Even when all the stories are available individually.

  6. I find that the hardest thing about writing short stories is finding a concept “short” enough. Usually, when I come up with an idea, I have a hard time fitting it into one book, much less a few thousand words. That’s perhaps the reason why my favorite short story that I have written is almost 8,000 words. That’s a tenth the size of my first book. *Sigh*

  7. B. Durbin

    I think of a short story as a party anecdote—it’s the sort of thing you can tell to someone you just met, complete in and of itself. “The Firebug,” a fictional title for a real-life event wherein I got to help fight a wildfire as a summer camp counselor, is one such anecdote. If I wanted a novel, I’d need at least enough of a friendship that I could go on about four years of “this one time at Scout camp…”

    Incidentally, whenever I think of “The Firebug,” I think of it in comic book format. And while I am an artist, that is NOT my skill set.

    • From this non-expert’s perspective, the shorter the fiction, the closer it gets to the structure of a joke. You have your hook, set-up, and pay-off..

      • B. Durbin

        And as with jokes, you want the funniest part (or the pay-off) to be as close to the end as possible. If you are able to non-awkwardly structure a sentence so as to have the funniest word of a joke be the very last one, do so.

        Does anyone remember the story plot curve? With a short story, it’s as though you cut off the sides… and the shorter the story, the more you cut off. Some short stories end at the climax while others get all of one line of post-climax resolution.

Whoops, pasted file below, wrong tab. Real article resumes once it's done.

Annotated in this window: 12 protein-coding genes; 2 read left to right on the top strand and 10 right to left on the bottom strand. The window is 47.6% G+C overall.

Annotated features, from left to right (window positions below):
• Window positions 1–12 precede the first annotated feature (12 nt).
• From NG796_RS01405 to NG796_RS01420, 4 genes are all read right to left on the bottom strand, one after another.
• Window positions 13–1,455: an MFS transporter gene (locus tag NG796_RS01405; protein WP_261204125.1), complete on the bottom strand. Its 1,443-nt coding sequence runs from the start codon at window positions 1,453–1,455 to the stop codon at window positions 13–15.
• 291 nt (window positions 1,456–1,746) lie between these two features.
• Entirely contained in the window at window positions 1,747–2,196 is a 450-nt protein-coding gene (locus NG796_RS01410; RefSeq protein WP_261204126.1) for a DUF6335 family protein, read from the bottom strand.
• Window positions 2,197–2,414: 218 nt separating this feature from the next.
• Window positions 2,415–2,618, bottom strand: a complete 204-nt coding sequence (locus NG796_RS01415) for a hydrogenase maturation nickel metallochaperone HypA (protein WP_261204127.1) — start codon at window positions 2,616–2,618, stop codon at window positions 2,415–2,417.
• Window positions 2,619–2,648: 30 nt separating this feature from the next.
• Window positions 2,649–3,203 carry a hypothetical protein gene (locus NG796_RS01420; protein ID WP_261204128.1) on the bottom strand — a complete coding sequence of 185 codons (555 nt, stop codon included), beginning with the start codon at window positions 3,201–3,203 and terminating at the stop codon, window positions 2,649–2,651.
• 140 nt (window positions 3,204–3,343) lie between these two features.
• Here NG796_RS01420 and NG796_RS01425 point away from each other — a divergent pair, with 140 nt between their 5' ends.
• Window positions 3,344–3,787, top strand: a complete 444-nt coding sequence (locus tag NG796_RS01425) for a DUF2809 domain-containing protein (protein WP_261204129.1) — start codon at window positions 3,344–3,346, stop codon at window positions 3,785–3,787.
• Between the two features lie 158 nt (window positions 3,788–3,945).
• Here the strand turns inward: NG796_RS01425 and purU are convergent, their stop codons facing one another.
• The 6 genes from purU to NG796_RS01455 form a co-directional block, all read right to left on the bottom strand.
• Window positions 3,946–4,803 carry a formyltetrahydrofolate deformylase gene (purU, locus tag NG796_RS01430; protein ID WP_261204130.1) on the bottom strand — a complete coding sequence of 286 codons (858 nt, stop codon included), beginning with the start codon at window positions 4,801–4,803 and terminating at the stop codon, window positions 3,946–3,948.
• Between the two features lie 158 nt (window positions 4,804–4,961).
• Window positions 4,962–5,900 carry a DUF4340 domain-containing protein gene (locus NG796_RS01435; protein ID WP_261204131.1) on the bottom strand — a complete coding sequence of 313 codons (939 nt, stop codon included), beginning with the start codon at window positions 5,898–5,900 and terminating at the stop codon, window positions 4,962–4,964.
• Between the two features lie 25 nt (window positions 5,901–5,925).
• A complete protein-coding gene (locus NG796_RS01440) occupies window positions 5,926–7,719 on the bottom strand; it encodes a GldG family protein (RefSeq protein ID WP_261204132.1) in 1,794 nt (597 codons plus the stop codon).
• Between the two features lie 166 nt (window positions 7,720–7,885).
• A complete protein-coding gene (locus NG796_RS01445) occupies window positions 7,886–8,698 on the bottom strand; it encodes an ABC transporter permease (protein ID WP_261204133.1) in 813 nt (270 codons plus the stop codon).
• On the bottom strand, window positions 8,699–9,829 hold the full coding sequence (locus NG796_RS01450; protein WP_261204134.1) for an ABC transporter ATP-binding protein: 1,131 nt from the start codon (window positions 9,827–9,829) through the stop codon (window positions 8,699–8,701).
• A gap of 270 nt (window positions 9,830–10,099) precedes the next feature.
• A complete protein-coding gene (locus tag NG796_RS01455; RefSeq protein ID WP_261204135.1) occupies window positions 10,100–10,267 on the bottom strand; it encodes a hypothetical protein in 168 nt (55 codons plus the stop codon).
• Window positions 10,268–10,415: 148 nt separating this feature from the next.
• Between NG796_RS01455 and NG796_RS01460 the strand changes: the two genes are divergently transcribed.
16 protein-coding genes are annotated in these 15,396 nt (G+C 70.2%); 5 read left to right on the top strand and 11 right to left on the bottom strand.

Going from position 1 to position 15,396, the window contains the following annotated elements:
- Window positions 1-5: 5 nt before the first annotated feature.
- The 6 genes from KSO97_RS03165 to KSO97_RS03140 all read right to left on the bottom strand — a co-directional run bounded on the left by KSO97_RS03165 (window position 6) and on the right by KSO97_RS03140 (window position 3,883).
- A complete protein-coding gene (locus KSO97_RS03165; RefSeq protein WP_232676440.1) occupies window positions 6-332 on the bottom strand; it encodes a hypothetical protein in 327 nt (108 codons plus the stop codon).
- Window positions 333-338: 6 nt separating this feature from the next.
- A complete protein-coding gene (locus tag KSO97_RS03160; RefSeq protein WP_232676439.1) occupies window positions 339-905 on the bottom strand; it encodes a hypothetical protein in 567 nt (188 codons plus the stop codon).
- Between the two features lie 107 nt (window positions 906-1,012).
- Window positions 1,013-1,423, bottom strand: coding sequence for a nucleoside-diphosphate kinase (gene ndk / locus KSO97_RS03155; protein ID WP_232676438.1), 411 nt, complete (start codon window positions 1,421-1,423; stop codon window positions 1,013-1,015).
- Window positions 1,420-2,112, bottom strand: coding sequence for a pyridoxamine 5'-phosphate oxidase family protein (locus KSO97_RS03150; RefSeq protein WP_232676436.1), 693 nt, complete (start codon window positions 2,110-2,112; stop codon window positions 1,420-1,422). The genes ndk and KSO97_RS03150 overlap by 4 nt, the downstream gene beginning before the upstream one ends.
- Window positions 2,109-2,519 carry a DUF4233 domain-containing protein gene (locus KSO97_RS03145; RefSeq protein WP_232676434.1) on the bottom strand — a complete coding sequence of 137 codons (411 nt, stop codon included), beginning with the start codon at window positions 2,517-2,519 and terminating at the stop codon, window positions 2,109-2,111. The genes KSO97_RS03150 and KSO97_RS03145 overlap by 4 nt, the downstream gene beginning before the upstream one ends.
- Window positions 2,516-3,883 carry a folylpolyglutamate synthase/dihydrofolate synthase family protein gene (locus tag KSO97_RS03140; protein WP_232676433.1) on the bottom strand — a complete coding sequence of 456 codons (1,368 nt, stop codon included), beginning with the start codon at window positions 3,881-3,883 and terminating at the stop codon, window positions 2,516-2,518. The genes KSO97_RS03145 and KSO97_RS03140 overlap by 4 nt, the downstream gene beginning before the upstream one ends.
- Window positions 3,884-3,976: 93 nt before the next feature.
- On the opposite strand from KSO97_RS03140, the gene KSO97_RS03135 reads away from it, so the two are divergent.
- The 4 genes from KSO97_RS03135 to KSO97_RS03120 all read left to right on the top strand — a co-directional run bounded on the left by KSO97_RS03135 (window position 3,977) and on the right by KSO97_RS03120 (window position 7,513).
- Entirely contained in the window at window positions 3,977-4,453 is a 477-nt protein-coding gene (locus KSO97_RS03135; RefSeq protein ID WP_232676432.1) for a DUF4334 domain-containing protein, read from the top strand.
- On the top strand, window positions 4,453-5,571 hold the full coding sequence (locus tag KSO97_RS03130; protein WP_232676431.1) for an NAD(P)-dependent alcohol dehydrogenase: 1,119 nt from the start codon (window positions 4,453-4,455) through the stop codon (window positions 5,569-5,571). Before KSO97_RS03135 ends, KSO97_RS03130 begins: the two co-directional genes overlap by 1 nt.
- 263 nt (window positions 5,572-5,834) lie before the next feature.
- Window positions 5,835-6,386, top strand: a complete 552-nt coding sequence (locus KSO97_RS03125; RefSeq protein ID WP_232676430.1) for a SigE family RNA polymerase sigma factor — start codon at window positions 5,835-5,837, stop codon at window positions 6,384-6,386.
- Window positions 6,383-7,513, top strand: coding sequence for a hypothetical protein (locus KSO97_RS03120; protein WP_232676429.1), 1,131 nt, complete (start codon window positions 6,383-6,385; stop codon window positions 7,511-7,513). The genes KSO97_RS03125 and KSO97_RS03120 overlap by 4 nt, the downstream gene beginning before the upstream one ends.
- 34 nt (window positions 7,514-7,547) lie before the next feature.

8. Taking notes. I’ve got a few short stories I need to work up, and a few serials. My brain tries to make them interchangeable and they aren’t. Thanks for the tips. 🙂

  9. docargent

    My problem is that I seem to be good (relatively speaking) at short stories, but can’t seem to write anything longer that 5,000 words. I’ve had plenty of ideas that won’t be stuffed into a box that small, but when I try to write anything longer it feels like a bunch of short stories in succession.

    • B. Durbin

      Well, write that series of short stories in succession, then. Nothing wrong with that. And if it really bothers you, hand it to someone who can see if there’s an overarching plot line you could stick in through there.

      • Martin L. Shoemaker

        And see if there’s a way that you can make the success (or failure) in story 1 be the cause of story 2. That will turn the stories into Try/Fail cycles.

        There was a video making the rounds a couple of years ago from the South Park creators with a simple but powerful writing rule: instead of “And then” transitions, prefer “So therefore” or “But” transitions.

        An “And then” transition is one where one scene just stops and another starts, with nothing connecting them. You might do that in a longer story where you’re trying to approach the conflict obliquely from many POVs; but in a short, it usually means you’re wandering. Your scenes don’t connect logically, and you don’t have much space to connect them down the road.

        A “So therefore” transition means that one scene is recognizably a cause or contributor to the next. A “But” transition is like an “And then” transition, but stronger. Instead of “Joe went to school, and then Bill came home”, it’s “Joe went to school, but what he didn’t know was Bill came home.” It’s a scene that sheds light on a previous scene.

        If you took a number of short stories and figured out good ways to connect them with “So therefore” or “But”, you would start to build a longer story. Then with practice you can decide which stories are weak and should be left out or replaced, making a stronger story still. And you may discover that these lead to an unexpected big finish.